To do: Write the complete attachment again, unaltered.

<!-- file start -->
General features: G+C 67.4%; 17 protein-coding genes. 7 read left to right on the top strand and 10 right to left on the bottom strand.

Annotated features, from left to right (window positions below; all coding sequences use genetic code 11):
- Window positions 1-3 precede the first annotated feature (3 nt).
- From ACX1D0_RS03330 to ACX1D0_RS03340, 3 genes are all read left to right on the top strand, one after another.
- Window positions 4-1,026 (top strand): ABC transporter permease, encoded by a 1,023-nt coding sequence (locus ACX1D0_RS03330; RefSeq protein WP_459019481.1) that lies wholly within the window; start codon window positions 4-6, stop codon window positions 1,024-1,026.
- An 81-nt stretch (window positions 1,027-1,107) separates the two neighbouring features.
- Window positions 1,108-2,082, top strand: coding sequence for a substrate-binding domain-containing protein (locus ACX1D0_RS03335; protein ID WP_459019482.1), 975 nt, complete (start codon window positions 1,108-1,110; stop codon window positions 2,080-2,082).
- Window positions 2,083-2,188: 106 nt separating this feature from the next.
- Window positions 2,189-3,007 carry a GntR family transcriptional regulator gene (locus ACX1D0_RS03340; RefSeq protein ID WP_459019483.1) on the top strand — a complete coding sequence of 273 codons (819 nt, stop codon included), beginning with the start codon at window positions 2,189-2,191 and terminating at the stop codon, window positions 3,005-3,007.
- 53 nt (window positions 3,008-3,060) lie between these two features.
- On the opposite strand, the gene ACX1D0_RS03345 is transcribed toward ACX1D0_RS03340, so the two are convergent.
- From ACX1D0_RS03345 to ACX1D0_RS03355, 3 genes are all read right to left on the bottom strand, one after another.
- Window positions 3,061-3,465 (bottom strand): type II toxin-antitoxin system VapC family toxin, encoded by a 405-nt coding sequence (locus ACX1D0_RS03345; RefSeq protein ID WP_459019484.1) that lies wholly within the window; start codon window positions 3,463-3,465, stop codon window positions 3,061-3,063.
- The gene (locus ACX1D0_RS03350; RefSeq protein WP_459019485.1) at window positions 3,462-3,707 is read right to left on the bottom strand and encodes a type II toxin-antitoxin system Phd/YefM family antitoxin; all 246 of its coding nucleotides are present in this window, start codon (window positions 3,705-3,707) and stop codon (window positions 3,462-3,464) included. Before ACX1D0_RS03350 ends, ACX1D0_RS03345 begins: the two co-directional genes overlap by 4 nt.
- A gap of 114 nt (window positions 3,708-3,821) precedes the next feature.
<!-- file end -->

General features: G+C 67.4%; 17 protein-coding genes. 7 read left to right on the top strand and 10 right to left on the bottom strand.

Annotated features, from left to right (window positions below; all coding sequences use genetic code 11):
- Window positions 1-3 precede the first annotated feature (3 nt).
- From ACX1D0_RS03330 to ACX1D0_RS03340, 3 genes are all read left to right on the top strand, one after another.
- Window positions 4-1,026 (top strand): ABC transporter permease, encoded by a 1,023-nt coding sequence (locus ACX1D0_RS03330; RefSeq protein WP_459019481.1) that lies wholly within the window; start codon window positions 4-6, stop codon window positions 1,024-1,026.
- An 81-nt stretch (window positions 1,027-1,107) separates the two neighbouring features.
- Window positions 1,108-2,082, top strand: coding sequence for a substrate-binding domain-containing protein (locus ACX1D0_RS03335; protein ID WP_459019482.1), 975 nt, complete (start codon window positions 1,108-1,110; stop codon window positions 2,080-2,082).
- Window positions 2,083-2,188: 106 nt separating this feature from the next.
- Window positions 2,189-3,007 carry a GntR family transcriptional regulator gene (locus ACX1D0_RS03340; RefSeq protein ID WP_459019483.1) on the top strand — a complete coding sequence of 273 codons (819 nt, stop codon included), beginning with the start codon at window positions 2,189-2,191 and terminating at the stop codon, window positions 3,005-3,007.
- 53 nt (window positions 3,008-3,060) lie between these two features.
- On the opposite strand, the gene ACX1D0_RS03345 is transcribed toward ACX1D0_RS03340, so the two are convergent.
- From ACX1D0_RS03345 to ACX1D0_RS03355, 3 genes are all read right to left on the bottom strand, one after another.
- Window positions 3,061-3,465 (bottom strand): type II toxin-antitoxin system VapC family toxin, encoded by a 405-nt coding sequence (locus ACX1D0_RS03345; RefSeq protein ID WP_459019484.1) that lies wholly within the window; start codon window positions 3,463-3,465, stop codon window positions 3,061-3,063.
- The gene (locus ACX1D0_RS03350; RefSeq protein WP_459019485.1) at window positions 3,462-3,707 is read right to left on the bottom strand and encodes a type II toxin-antitoxin system Phd/YefM family antitoxin; all 246 of its coding nucleotides are present in this window, start codon (window positions 3,705-3,707) and stop codon (window positions 3,462-3,464) included. Before ACX1D0_RS03350 ends, ACX1D0_RS03345 begins: the two co-directional genes overlap by 4 nt.
- A gap of 114 nt (window positions 3,708-3,821) precedes the next feature.